The Real Mother
William Morrow, 2005 (2005)
Hardcover, CD, e-Book
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Reviewed by Melissa Parcel
wenty-seven-year-old Sara Elliot leaves medical school when her mother suffers a debilitating stroke and is transfered to a nursing home. Sara assumes care of her half-siblings - Abby (15), Carrie (13), and Doug (10), and takes a job with the Chicago mayor's office to support them. Their nineteen-year-old,
brother Mack left years before, and the family still feels the effects of his abandonment. Sara tries to keep things together, but finds herself lonely and does not feel she's the
the kids need.
hrough her job, Sara meets businessman Ruben Lister and the two form a quick bond and relationship. Ruben has some skeletons in his closet - can his past be resolved to allow a relationship with Sara? And when Mack returns with a huge chip on his shoulder and grandiose promises for his younger siblings, will Sara be able to cope with one more complication? Though this is a fair family story, many things are unexplained and others are unbelievable. One example is the location of the kids' father. It's alluded to that he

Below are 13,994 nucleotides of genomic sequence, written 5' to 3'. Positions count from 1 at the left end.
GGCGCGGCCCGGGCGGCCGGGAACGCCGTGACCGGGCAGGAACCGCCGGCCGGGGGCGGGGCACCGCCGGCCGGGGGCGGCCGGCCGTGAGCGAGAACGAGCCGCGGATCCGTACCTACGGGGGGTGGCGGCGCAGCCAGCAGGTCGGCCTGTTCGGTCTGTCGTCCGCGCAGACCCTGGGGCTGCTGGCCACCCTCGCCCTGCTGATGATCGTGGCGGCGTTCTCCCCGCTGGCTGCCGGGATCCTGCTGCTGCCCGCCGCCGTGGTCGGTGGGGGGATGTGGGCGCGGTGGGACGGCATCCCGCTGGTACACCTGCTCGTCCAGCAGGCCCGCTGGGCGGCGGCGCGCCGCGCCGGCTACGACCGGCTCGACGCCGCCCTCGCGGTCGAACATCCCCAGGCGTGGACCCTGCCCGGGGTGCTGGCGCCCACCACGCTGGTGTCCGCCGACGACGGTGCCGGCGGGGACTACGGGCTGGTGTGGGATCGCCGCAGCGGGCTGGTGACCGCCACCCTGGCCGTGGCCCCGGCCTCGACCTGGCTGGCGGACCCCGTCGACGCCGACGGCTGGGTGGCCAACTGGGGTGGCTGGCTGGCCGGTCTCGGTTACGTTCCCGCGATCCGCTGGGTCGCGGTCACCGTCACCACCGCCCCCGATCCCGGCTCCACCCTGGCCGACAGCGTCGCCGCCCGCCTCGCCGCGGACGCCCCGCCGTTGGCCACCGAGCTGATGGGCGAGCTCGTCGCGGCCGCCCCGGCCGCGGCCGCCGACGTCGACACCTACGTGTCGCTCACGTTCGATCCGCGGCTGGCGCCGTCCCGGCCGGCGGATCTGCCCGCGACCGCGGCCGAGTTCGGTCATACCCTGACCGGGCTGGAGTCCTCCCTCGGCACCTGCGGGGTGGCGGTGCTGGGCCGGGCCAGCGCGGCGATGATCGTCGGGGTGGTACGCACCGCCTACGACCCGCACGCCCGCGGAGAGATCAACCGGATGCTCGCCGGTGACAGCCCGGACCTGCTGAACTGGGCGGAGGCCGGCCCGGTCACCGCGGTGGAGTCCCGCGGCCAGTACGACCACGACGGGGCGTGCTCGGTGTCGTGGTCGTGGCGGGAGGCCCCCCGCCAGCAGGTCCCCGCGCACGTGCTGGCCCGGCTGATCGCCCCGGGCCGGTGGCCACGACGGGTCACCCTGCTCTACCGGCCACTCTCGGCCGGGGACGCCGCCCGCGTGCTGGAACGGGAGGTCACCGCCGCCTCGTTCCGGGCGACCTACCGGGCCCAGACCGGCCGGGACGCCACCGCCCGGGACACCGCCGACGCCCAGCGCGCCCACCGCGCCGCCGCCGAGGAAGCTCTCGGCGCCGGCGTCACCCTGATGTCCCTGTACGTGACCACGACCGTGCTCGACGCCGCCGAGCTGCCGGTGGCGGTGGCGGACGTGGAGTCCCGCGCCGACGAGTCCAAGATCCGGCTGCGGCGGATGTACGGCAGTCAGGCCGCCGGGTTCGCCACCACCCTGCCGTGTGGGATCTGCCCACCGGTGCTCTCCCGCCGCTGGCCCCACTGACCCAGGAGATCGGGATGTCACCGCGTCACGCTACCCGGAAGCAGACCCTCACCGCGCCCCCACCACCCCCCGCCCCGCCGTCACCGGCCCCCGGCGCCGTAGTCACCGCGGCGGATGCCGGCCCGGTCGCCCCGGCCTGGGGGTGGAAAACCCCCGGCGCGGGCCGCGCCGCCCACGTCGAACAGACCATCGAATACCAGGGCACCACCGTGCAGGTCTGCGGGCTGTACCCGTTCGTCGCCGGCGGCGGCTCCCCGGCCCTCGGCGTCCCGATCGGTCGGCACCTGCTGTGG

, but no one seems to be interested in him or his whereabouts, even when their mother is incapacitated and the children need a guardian. And it's never explained why Mack left in the first place, if his personality is changed upon his return, or if he was always a sociopath.
he interesting question explored by the novel is - what is a family? What makes a
parent? Through all of their struggles and problems, Sara and her siblings do come to discover the answers to these questions, but I found the story incredibly long and drawn out, without much substance or purpose. The dialogue is stilted and none of the characters act in a believable manner. The story would have been more interesting with some mystery and a few explanations. All in all, I found
The Real Mother
lacking in depth.
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